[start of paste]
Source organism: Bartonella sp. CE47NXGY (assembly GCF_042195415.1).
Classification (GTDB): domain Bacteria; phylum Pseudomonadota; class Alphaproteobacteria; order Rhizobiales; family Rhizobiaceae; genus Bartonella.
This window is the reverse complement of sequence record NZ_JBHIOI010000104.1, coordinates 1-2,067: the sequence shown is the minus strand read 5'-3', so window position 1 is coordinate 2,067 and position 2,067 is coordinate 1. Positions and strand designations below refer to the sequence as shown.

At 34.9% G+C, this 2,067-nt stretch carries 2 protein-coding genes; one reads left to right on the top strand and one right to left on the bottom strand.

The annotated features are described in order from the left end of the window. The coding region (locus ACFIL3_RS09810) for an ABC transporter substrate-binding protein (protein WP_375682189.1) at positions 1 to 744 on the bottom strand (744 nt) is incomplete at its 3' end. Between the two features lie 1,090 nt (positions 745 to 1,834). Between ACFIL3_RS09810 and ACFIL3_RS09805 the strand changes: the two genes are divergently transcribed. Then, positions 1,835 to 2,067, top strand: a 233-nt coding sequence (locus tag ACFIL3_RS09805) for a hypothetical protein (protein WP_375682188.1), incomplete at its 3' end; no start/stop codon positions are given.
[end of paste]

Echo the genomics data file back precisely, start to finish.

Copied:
Source organism: Bartonella sp. CE47NXGY (assembly GCF_042195415.1).
Classification (GTDB): domain Bacteria; phylum Pseudomonadota; class Alphaproteobacteria; order Rhizobiales; family Rhizobiaceae; genus Bartonella.
This window is the reverse complement of sequence record NZ_JBHIOI010000104.1, coordinates 1-2,067: the sequence shown is the minus strand read 5'-3', so window position 1 is coordinate 2,067 and position 2,067 is coordinate 1. Positions and strand designations below refer to the sequence as shown.

At 34.9% G+C, this 2,067-nt stretch carries 2 protein-coding genes; one reads left to right on the top strand and one right to left on the bottom strand.

The annotated features are described in order from the left end of the window. The coding region (locus ACFIL3_RS09810) for an ABC transporter substrate-binding protein (protein WP_375682189.1) at positions 1 to 744 on the bottom strand (744 nt) is incomplete at its 3' end. Between the two features lie 1,090 nt (positions 745 to 1,834). Between ACFIL3_RS09810 and ACFIL3_RS09805 the strand changes: the two genes are divergently transcribed. Then, positions 1,835 to 2,067, top strand: a 233-nt coding sequence (locus tag ACFIL3_RS09805) for a hypothetical protein (protein WP_375682188.1), incomplete at its 3' end; no start/stop codon positions are given.